When the 17th century philosopher Thomas Hobbes qualified life in the state of nature as “solitary, poor, nasty, brutish and short,” who knew his words would also describe the spin cycle of your average modern It Band? Swedish pop outfit Peter Bjorn & John may have been playing together since 1999, but it’s only in the last few months that their irrepressable single with the madly perky whistle melody, “Young Folks,” earwormed its way into America’s consciousness — ascending from spots in the top-10 singles lists of coolmakers like NME and Pitchfork to guest appearances on network tentpoles Gray’s Anatomy and How I Met Your Mother.
And now, the backlash: An unidentified blogger has established an anti-PB&J site, protesting the fact that their popularity rewards mediocrity. But isn’t it harmless, you ask?
Not to stoppeterbjornandjohn.blogspot.com. “As much as we would all like to just ignore the whole ‘buzz band’ phenomenon — to chalk it up (correctly) to the meaningless machinations of a press in need of a story — the fact is that those decisions matter,” the blogger exclaims earnestly. “They matter in terms of what bands get played, what bands get signed, what bands get associated with indie rock as a genre. Whether we like it or not, the sound of the ‘buzz band’ gets attributed to us, in terms of what we supposedly like. We, the indie-rock fans, suffer when the buzz band is bad.”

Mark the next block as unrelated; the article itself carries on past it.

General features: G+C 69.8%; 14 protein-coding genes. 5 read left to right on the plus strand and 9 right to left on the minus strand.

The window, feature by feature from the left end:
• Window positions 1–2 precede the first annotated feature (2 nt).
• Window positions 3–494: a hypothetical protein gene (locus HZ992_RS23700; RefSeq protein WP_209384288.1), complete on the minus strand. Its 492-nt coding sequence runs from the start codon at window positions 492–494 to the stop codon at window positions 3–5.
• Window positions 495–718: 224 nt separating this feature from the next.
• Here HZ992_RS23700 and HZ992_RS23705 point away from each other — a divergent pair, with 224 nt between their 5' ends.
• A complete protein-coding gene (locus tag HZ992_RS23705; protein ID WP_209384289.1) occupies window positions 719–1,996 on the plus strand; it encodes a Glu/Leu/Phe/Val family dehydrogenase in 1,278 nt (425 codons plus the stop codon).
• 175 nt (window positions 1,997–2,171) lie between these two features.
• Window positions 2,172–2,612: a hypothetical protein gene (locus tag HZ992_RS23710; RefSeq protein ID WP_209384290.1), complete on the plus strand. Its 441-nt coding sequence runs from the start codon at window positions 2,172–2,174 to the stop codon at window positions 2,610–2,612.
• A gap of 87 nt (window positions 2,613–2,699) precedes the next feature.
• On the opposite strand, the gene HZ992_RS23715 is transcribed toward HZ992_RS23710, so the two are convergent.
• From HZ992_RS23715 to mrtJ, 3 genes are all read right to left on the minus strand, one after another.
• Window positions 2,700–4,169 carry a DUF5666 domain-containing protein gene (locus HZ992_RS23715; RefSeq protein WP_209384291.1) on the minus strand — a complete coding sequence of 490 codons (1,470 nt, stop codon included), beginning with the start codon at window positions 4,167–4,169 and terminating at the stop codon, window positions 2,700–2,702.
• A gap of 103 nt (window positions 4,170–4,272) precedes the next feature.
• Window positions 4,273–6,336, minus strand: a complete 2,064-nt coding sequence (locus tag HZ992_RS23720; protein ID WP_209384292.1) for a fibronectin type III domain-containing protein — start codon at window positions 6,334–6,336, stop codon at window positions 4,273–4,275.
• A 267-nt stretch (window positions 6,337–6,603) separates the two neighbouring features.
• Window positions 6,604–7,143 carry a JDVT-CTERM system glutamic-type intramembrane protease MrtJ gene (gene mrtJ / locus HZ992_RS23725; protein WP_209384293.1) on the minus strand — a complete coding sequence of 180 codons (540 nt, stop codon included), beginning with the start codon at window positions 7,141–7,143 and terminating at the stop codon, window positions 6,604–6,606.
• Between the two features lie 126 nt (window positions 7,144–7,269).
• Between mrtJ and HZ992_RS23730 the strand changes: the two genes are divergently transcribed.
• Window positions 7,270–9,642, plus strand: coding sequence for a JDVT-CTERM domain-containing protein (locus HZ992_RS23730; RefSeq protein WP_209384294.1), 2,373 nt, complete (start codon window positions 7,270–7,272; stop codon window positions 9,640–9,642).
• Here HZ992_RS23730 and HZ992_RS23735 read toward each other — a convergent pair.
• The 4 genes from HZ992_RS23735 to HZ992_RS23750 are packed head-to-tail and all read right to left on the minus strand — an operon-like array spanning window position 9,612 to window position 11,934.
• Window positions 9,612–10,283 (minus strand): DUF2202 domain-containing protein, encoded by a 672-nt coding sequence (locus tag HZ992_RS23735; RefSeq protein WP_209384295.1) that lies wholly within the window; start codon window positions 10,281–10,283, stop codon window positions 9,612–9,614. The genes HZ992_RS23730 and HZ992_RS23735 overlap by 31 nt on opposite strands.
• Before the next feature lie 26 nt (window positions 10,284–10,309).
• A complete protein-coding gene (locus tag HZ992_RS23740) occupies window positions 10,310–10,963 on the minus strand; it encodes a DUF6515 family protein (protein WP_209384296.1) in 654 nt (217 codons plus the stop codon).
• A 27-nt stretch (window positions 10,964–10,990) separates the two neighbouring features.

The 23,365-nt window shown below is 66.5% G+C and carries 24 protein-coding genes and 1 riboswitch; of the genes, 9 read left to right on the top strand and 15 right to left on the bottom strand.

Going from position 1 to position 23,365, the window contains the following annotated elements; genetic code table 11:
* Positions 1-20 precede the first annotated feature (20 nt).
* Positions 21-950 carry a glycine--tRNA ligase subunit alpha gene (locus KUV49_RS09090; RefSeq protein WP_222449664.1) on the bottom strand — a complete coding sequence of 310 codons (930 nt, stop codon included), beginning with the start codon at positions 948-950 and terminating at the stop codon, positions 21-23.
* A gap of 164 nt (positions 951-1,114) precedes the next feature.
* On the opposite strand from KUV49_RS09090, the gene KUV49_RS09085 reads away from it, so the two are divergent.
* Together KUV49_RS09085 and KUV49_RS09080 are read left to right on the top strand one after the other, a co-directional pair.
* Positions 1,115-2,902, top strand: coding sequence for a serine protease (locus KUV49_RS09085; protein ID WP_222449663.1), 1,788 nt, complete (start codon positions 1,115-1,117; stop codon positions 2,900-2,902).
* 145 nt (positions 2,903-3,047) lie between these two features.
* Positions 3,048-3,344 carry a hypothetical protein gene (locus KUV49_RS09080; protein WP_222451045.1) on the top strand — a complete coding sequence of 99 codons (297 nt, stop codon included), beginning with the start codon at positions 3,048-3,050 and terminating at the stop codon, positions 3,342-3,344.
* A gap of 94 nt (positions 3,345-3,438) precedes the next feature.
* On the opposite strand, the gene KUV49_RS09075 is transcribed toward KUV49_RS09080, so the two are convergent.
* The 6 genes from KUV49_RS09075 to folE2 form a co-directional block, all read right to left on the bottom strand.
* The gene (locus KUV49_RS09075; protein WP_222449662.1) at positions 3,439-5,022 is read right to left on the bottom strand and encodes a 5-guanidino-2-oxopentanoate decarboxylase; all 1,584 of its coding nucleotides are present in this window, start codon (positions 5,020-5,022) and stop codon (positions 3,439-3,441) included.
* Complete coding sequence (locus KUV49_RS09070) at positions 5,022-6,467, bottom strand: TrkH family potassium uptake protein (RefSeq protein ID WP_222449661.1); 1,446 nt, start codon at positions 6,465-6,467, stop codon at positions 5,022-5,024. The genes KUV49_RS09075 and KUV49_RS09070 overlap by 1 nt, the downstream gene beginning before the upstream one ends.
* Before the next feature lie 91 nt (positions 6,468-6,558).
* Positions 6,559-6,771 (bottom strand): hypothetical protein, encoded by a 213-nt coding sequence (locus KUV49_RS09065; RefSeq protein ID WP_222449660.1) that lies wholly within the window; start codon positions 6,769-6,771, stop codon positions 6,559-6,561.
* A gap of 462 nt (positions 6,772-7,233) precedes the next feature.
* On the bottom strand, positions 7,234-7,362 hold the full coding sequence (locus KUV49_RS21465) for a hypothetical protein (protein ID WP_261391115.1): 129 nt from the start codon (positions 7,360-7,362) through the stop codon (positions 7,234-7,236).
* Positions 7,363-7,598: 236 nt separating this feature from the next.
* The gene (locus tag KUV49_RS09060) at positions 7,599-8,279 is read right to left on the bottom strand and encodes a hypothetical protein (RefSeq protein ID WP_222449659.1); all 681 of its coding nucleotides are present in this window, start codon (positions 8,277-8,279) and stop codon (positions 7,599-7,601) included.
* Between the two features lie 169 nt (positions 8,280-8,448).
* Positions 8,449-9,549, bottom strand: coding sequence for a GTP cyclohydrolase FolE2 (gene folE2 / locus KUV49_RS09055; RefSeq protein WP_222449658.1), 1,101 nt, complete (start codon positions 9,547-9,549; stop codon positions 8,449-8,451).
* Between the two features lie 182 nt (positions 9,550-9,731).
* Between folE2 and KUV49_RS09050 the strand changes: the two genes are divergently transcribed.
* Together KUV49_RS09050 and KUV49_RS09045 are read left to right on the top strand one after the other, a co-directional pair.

What do you think, readers? does this dude (Why do we assume “dude”? Perhaps we should examine our own prejudices over here at EW.com. But we’d bet you many Swedish krona that we’re right.) just need to get a new hobby? Or is Chicken Little on to something, making PB&J responsible for (or at least a harbinger of) the indie-rock sky’s imminent collapse? Please tell us which side you come down on…
addCredit(“Peter, Bjorn & John: Rahav Segev/Retna”)